To the extent the SEC brings an enforcement action and seeks to impose a “fine, penalty, or forfeiture,” it must commence its enforcement action “within 5 years from the date when the claim first accrued.” A claim “first accrue[s]” under 28 U.S.C. § 2462 when the SEC’s right to enforce comes into existence, not when the SEC actually discovers it. Thus 5 years is the outer time limit for any SEC claim seeking to impose a civil penalty on a developer.
To the extent the SEC’s claim seeks disgorgement of the proceeds obtained from the sale, or injunctive relief to stop further violation of the Securities Act, the SEC takes the position that the 5 years limitations period does not apply.
Gabelli v. SEC
In Gabelli, the SEC brought an enforcement action seeking civil monetary penalties from defendant. The complaint alleged the defendants aided and abetted fraud in violation of the Investment Advisors Act. The alleged actionable ended in August 2002. The SEC, however, only first discovered the scheme in 2008, commencing its action in April 2008.
To avoid Section 2462’s 5-year limitations period, the SEC argued that a “discovery rule” should apply such that its claim only accrued when it actually discovered the fraud or, with reasonable due diligence, should have discovered the fraud. The Supreme Court rejected the argument and held that the SEC’s claim, to the extent it sought monetary penalties, was time-barred by Section 2462.
The Supreme Court did not consider and so held open the possibility that the running of the statute of limitations might be equitably tolled if a defendant takes affirmative steps to conceal its wrongdoing.
Rule 10b-5 of the Exchange Act
Rule 10b-5 regulates all purchases and sales of securities which strongly guide EB-5 compliance. It prohibits among other things, schemes to defraud, material misstatements and omissions.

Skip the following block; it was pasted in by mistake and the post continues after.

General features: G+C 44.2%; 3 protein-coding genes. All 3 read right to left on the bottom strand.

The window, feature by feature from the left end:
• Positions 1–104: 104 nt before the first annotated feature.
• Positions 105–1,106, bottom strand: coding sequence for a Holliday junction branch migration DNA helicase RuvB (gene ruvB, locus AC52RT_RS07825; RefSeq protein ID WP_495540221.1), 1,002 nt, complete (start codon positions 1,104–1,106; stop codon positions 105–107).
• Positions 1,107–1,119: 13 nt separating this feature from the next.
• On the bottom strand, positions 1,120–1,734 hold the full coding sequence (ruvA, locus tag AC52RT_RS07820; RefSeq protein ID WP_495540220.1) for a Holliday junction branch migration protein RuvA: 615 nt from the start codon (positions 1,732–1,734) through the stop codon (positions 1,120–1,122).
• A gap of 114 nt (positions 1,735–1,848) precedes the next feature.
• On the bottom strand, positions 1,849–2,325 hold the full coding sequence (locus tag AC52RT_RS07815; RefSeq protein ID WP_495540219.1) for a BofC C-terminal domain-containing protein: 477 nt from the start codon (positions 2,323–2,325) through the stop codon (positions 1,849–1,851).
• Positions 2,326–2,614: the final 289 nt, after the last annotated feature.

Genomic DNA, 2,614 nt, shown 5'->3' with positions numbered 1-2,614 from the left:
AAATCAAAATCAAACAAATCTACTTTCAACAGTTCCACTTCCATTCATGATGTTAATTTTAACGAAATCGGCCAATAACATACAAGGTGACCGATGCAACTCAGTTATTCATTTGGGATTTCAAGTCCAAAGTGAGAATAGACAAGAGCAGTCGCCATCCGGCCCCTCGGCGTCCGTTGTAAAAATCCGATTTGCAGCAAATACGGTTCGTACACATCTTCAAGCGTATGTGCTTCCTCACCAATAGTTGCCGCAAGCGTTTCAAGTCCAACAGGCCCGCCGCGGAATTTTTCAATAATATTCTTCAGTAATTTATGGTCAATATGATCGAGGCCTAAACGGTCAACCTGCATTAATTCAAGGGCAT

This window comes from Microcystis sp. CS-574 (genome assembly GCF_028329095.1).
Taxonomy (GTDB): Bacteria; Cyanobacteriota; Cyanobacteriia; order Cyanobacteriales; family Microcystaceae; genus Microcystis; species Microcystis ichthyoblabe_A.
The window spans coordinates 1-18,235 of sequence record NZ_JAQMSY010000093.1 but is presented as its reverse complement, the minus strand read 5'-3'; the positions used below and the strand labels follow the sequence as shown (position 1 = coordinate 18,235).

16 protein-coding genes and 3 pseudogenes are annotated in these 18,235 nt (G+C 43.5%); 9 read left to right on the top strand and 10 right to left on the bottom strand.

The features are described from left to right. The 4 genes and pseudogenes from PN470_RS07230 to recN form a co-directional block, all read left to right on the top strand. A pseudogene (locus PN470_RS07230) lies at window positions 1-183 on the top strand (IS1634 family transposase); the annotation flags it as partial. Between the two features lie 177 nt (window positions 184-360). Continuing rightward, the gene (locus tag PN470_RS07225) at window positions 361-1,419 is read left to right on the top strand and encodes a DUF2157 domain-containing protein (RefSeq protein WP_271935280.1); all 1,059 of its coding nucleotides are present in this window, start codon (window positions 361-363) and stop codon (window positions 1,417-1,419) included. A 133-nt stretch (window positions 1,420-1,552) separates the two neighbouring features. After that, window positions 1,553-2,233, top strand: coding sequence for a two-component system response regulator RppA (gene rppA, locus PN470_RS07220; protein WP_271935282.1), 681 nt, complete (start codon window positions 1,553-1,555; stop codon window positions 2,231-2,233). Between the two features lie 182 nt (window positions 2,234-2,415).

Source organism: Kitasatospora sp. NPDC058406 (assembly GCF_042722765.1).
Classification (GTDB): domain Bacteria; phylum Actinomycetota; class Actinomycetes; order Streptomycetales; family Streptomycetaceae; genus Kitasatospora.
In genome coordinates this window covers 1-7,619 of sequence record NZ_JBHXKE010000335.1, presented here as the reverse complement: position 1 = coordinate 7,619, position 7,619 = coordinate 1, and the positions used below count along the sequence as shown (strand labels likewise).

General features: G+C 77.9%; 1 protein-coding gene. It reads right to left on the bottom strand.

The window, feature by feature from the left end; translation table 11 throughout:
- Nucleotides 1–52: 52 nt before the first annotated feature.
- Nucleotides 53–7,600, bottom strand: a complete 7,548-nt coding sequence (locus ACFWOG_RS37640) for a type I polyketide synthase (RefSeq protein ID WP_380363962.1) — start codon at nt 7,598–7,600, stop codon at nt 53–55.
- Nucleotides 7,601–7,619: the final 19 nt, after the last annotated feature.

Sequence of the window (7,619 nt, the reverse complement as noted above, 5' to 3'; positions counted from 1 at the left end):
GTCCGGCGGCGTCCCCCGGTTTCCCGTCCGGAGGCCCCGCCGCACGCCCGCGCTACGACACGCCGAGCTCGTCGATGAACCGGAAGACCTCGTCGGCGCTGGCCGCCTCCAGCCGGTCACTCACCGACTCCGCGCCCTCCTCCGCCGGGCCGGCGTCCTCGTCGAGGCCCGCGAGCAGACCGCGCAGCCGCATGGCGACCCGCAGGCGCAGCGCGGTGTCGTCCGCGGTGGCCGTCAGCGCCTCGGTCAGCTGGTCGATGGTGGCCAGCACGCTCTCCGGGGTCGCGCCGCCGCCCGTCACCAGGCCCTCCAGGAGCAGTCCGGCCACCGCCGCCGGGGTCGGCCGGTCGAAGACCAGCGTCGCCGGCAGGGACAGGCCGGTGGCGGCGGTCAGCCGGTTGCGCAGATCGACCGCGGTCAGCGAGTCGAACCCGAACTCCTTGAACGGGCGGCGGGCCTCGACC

A private civil claim brought under Rule 10b-5 must be filed within two years after the discovery of facts constituting the violation (or when a reasonably diligent plaintiff would have discovered such facts), or within five years after such violation, whichever comes first. The five years from the date of the sale is a “Statute of Repose”, the outer-limit that begins to run at the time of the violation.
To the extent the SEC seeks to impose a “fine, penalty, or forfeiture,” it must commence its enforcement action “within 5 years from the date when the claim first accrued.” No discovery rule applies to the SEC but the SEC takes the position that no limitations period applies to an action seeking disgorgement or injunctive relief.
Section 15(a) of the Exchange Act
Section 15(a) prohibits persons from acting as brokers or dealers in the promotion of EB-5 investments (sale of securities) unless registered as a broker-dealer. A third party who receives any transaction-based compensation in connection with an EB-5 investment (securities transaction) is often deemed by the SEC to be acting as a broker-dealer. The use of an unregistered broker-dealer to raise EB-5 capital could subject the developer to potential liability as a “control person” or as an aider and abettor of a securities law violation under Section 20(a) and 20(e) of the Exchange Act.
SEC enforcement of civil monetary penalties must commence within 5 years from the date when the claim first accrued. No discovery rule applies however, as with other SEC enforcement actions, the SEC takes the position that no limitations period apply to actions seeking disgorgement or injunctive relief.
Courts generally hold that there is no private right of action for violations of Section 15 of the Exchange Act but note that some state laws may allow a rescission claim against the issuer when the issuer knowingly uses an unregistered broker-dealer to effect the transaction under the purview of EB-5 process.